November 12, 2021
ADL national director CEO Jonathan Greenblatt speaking with attendees at the 2017 National Council of La Raza (NCLR) Annual Conference at the Phoenix Convention Center in Phoenix, Arizona. (Credit: Gage Skidmore/Flickr)
In the last few months, Anti-Defamation League national director and CEO Jonathan Greenblatt has had something of an epiphany. In articles published in Newsweek in July and then another in The Washington Post in October, he belatedly acknowledged the dangerous rise of anti-Semitism on the political left. In the latter, he attempted to cushion the blow he was delivering to liberals who still cling to the myth that Jew-hatred is only a problem on the right. He foolishly compared right-wing anti-Semitism, which for all of its violence lacks any political influence, to a Category 5 hurricane while analogizing the left-wing variant, which has open exponents in the U.S. Congress, to the more subtle and incremental threat from climate change.
Nevertheless, he also made clear that those who seek to single out Israel for attacks in which it is falsely accused of apartheid and genocide, and to oppose the right of the Jewish state to exist are engaging in anti-Semitism. As such, he drew an important line in the sand. That he is doing so in large measure in an effort to rescue his organization's credibility after having squandered it in recent years doesn't make it any less vital for the ADL to take such a stand.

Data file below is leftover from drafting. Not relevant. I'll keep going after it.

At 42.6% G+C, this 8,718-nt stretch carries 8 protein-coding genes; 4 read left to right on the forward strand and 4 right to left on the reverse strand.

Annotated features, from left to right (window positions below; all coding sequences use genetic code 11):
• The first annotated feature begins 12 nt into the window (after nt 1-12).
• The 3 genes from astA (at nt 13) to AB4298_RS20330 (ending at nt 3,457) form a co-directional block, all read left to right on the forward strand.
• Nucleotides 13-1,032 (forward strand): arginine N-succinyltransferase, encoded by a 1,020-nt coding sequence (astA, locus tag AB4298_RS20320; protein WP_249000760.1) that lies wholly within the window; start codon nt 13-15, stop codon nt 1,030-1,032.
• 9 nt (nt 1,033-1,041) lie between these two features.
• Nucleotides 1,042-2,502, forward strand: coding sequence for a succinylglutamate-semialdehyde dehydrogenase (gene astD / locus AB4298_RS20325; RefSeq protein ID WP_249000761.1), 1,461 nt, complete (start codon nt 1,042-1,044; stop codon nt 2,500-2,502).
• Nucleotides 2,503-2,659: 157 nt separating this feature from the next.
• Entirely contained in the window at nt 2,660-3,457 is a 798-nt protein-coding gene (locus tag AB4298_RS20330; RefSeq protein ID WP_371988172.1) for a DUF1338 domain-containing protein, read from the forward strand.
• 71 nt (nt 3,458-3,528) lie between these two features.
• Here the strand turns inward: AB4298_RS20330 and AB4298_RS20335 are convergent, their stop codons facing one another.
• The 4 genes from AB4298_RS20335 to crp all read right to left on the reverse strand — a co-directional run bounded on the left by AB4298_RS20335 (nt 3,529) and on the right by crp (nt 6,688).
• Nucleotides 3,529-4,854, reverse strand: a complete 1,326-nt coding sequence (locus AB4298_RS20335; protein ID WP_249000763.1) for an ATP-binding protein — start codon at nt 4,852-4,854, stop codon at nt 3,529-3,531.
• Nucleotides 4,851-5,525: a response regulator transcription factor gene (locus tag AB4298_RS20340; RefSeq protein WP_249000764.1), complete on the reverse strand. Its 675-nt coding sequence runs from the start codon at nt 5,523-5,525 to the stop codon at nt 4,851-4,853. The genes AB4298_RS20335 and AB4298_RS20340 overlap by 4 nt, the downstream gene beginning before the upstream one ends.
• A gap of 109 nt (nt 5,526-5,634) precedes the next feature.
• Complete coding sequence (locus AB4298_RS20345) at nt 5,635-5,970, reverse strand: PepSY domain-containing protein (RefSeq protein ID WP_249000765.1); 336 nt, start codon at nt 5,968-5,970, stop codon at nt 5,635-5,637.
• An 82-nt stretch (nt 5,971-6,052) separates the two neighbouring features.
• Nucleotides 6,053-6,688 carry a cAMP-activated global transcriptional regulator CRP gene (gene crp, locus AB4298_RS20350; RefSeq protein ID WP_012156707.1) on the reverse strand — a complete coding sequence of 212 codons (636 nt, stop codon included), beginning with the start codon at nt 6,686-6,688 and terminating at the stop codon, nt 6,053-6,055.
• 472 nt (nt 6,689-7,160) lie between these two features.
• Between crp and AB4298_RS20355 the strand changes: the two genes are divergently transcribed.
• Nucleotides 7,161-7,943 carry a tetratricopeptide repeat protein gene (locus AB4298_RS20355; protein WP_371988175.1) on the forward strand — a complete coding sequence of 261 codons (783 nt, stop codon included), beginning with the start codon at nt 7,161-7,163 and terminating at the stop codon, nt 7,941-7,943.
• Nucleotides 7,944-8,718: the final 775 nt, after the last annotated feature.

But as much as making these statements is exactly what one would expect from the head of the agency tasked with the job of speaking up against anti-Semitism, that doesn't mean that the ADL is actually doing its job on the subject. To the contrary, by failing to counter the ideas that are driving the growth of left-wing anti-Semitism, the ADL has actually undermined the effort to halt the very trend that it has finally chosen to highlight after spending the previous four years largely ignoring it, and instead focusing on partisan talking points vainly trying to connect former President Donald Trump with animus against the Jews.
The role that the ADL continues to play in propping up critical race theory (CRT) indoctrination and demonizing its critics strengthens the very forces Greenblatt is now pushing back against.
As with other mainstream liberal Jewish groups, like the Jewish Council for Public Affairs, the ADL jumped at the opportunity to back the Black Lives Matter movement in the wake of the death of George Floyd in May 2020 at the hands of Minneapolis police. Eager to resurrect the old alliance between Jewish and African-American groups that has largely lapsed in the decades since the heyday of the civil-rights movement, they saw it as an opportunity to take a stand against racial prejudice. But even when faced with the problematic aspects of the BLM movement, which is rooted in support for an intersectional ideology that views the war against Israel's existence as morally equivalent to the struggle for racial justice in the United States, these Jewish institutions still felt there was an advantage in being part of a broad coalition of liberal and leftist groups embracing the cause of anti-racism.
Few did such yeoman service for BLM as the ADL.
In the summer of 2020, its chapters distributed recommended reading lists about racial issues to the Jewish community filled with some of the most extreme BLM and CRT propaganda, including the work of the race-baiting Ibram Kendi, who insists that anti-Zionists are not anti-Semitic; White Fragility author Robin DiAngelo; The New York Times fallacious "1619 Project"; and other works that obsess about white privilege — a label that is slapped on Jews and the State of Israel in order to delegitimize them.